If it's the latter, can it be called an inconsistency? Schopenhauer views an Idea as an original force of nature. There are different forces, but ultimately they all belong in the same category of force.

"Tell me how you want to die, and I'll tell you who you are. In other words, how do you fill out an empty life? With women, books, or worldly ambitions? No matter what you do, the starting point is boredom, and the end self-destruction. The emblem of our fate: the sky teeming with worms. Baudelaire taught me that life is the ecstasy of worms in the sun, and happiness the dance of worms."
---Tears and Saints, E. M. Cioran
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Old 4 Weeks Ago   #27
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Re: Anti-Natalism, Can It Really Exist?

Before we can prove that something exists outside of space and time, shouldn't we first establish that things exist within space and time?
I'm not kidding; i know these -time, space- are just abstractions, and not ( i hope ) descriptive, but nevertheless, is it helpful to the general argument to see time containing anything or space being around anything?

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Re: Anti-Natalism, Can It Really Exist?

@ ToALonelyPeace

Here are two passages (or sources) which corroborate (1). The first comes from Book II of WWR (Payne's Dover translation). The second is a scholarly secondary source (via link).

"We know that plurality in general is necessarily conditioned by time and space, and only in these is conceivable, and in this respect we call them the principium individuationis. But we have recognized time and space as forms of the principle of sufficient reason, and in this principle all our knowledge a priori is expressed." (pp. 127-128)

Historical Dictionary of Schopenhauers Philosophy - David E. Cartwright - Google Books

Evidence for (2) comes from the very opening of Book III, although numerous other passages reiterate the same thing:

"In all these forms we recognize only the different aspects of the principle of sufficient reason that is the ultimate principle of all finiteness, of all individuation, and the universal form of the representation as it comes to the knowledge of the individual as such. On the other hand, the Idea does not enter into that principle; hence neither plurality nor change belongs to it. While the individuals in which it expresses itself are innumerable and are incessantly coming into existence and passing away, it remains unchanged as one and the same, and the principle of sufficent reason has no meaning for it." (pg. 169)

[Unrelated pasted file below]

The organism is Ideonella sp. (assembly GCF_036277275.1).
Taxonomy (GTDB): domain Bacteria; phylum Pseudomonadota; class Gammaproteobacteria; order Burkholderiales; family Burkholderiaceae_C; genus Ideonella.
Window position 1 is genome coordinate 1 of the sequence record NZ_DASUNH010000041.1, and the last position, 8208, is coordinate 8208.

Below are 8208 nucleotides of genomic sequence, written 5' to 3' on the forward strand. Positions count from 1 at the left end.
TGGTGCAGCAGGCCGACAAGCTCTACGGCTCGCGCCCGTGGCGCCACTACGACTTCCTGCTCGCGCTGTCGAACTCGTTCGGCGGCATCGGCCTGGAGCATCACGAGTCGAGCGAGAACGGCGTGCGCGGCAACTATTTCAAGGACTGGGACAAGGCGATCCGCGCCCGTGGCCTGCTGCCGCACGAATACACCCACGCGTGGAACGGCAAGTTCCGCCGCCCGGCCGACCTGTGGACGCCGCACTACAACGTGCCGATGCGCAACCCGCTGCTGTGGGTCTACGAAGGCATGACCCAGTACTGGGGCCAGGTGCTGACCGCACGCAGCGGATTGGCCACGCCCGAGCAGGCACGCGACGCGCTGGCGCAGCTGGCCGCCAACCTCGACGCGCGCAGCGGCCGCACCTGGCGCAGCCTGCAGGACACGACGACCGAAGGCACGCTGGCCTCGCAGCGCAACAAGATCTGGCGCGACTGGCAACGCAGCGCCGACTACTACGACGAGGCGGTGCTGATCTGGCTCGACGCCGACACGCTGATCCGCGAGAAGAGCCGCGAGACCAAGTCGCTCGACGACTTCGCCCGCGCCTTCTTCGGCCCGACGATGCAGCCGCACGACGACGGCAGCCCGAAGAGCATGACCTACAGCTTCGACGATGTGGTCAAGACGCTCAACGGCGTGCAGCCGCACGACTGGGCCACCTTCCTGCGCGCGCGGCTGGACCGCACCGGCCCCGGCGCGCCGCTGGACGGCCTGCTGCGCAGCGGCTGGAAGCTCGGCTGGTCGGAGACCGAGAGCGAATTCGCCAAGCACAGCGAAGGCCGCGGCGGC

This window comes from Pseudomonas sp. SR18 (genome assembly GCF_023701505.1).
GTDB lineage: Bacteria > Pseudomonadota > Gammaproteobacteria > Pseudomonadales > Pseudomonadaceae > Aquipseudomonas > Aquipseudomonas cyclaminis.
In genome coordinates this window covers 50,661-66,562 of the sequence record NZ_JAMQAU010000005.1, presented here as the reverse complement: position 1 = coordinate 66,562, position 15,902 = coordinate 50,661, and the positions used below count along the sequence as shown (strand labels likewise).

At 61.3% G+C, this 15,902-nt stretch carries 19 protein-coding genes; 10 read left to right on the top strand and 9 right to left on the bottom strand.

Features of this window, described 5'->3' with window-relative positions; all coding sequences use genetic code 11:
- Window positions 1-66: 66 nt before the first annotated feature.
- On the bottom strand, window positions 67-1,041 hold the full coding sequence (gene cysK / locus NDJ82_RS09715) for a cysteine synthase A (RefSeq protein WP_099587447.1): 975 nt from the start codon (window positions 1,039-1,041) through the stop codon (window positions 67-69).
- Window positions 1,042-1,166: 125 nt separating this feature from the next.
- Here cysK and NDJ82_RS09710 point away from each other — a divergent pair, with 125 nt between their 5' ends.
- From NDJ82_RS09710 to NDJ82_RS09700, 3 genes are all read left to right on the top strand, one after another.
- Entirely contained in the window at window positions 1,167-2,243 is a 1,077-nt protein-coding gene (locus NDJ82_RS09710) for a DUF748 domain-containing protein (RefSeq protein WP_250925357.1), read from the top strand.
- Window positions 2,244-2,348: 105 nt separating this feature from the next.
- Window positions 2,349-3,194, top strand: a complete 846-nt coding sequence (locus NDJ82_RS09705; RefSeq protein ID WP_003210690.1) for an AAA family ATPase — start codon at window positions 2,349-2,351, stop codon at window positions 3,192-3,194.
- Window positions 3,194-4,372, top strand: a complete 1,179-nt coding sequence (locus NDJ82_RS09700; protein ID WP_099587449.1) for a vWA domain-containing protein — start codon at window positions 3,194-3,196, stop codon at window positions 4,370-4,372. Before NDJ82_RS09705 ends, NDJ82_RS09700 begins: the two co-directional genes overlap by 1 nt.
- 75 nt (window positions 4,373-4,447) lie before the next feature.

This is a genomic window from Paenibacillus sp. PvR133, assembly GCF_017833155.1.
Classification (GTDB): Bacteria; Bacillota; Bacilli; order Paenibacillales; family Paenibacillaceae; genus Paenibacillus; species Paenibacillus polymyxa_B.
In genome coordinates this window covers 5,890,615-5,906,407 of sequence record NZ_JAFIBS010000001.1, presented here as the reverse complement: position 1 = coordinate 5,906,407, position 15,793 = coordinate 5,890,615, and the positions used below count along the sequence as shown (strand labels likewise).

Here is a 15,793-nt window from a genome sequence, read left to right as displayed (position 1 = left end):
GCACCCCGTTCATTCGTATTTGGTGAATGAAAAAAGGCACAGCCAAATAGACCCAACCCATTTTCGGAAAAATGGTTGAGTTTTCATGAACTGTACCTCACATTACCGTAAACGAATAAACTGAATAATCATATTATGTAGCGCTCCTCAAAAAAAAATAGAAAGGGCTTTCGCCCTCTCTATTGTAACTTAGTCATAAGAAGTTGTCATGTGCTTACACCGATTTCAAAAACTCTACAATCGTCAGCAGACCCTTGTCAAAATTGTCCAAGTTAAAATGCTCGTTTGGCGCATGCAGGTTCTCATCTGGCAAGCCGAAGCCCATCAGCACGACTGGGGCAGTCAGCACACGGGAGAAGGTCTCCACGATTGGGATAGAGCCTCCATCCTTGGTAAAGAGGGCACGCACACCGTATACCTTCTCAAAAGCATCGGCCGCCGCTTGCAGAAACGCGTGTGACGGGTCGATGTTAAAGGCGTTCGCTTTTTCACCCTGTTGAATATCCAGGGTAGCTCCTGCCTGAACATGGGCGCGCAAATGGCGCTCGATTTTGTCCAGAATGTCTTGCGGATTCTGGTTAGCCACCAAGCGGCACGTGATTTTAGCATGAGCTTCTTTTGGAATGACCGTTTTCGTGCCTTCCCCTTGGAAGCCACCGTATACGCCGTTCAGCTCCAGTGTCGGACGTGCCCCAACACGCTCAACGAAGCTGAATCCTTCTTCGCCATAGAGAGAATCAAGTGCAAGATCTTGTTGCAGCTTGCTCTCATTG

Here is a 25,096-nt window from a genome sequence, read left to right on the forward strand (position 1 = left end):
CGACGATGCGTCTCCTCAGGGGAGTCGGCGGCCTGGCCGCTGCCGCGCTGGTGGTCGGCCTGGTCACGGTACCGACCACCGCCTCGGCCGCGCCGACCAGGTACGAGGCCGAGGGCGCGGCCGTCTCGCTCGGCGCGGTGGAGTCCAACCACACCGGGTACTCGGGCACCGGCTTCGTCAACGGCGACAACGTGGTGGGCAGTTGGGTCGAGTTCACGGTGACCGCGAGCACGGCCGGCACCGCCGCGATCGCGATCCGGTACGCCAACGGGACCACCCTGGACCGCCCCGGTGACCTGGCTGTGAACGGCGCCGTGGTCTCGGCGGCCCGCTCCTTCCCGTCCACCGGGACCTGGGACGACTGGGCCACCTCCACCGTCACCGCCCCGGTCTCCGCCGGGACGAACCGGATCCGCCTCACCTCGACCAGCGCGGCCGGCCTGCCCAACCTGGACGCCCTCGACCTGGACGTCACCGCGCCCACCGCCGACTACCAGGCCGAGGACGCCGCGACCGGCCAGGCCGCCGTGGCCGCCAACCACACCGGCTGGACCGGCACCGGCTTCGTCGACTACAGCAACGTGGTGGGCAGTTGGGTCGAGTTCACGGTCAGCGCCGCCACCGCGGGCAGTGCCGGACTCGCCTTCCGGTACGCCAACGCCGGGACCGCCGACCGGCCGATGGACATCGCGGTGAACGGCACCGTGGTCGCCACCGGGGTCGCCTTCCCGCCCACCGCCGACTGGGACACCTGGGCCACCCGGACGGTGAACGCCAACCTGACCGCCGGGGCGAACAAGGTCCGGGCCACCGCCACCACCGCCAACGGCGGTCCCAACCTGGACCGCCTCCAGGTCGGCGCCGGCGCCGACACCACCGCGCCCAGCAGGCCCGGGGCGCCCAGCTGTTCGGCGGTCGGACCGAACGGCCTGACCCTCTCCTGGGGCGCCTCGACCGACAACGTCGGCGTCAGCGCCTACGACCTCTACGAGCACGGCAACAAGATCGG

As you know, the principle of individuation only pertains to the principle of sufficient reason. So, Schopenhauer is not, given the philosophical parameters that he himself established, permitted to claim that there exists an "intermediate" realm occupied by Platonic Ideas. The only plausible explanation I can think of regarding this conspicuous aspect of his philosophy is that WWR was written by a brilliant yet stubborn (and youthful) individual.

"In a less scientific age, he would have been a devil-worshipper, a partaker in the abominations of the Black Mass; or would have given himself to the study and practice of sorcery. His was a religious soul that had failed to find good in the scheme of things; and lacking it, was impelled to make of evil itself an object of secret reverence."

~ Clark Ashton Smith, "The Devotee of Evil"
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Re: Anti-Natalism, Can It Really Exist?

Quote Originally Posted by Ibrahim View Post
Before we can prove that something exists outside of space and time, shouldn't we first establish that things exist within space and time?
I'm not kidding; i know these -time, space- are just abstractions, and not ( i hope ) descriptive, but nevertheless, is it helpful to the general argument to see time containing anything or space being around anything?
Well, the contemporary scientific view is that space and time are not receptacles. They were for Newton, but they are not so according to Einstein's general relativity. Space and time are not separate "things;" they are an intrinsic feature of matter.

I apologize. I've derailed this entire thread.

"In a less scientific age, he would have been a devil-worshipper, a partaker in the abominations of the Black Mass; or would have given himself to the study and practice of sorcery. His was a religious soul that had failed to find good in the scheme of things; and lacking it, was impelled to make of evil itself an object of secret reverence."

~ Clark Ashton Smith, "The Devotee of Evil"
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Re: Anti-Natalism, Can It Really Exist?

@Mr Veech: You're right. What he says on pg 169 explicitly contradicts with what he says on pg 175 in which he states:

Quote
Therefore the principle of sufficient reason is again the form into which the Idea enters, since the Idea comes into the knowledge of the subject as individual.
Maybe what Schopenhauer means on pg 169 -plurality does not apply to the Idea- is from perspective of the will. The will's one objectivity is the Idea. From perspective of the representation, plurality does apply to the Idea.

It's very strange how he didn't bother to reread 6 pages back what he wrote.

"Tell me how you want to die, and I'll tell you who you are. In other words, how do you fill out an empty life? With women, books, or worldly ambitions? No matter what you do, the starting point is boredom, and the end self-destruction. The emblem of our fate: the sky teeming with worms. Baudelaire taught me that life is the ecstasy of worms in the sun, and happiness the dance of worms."
---Tears and Saints, E. M. Cioran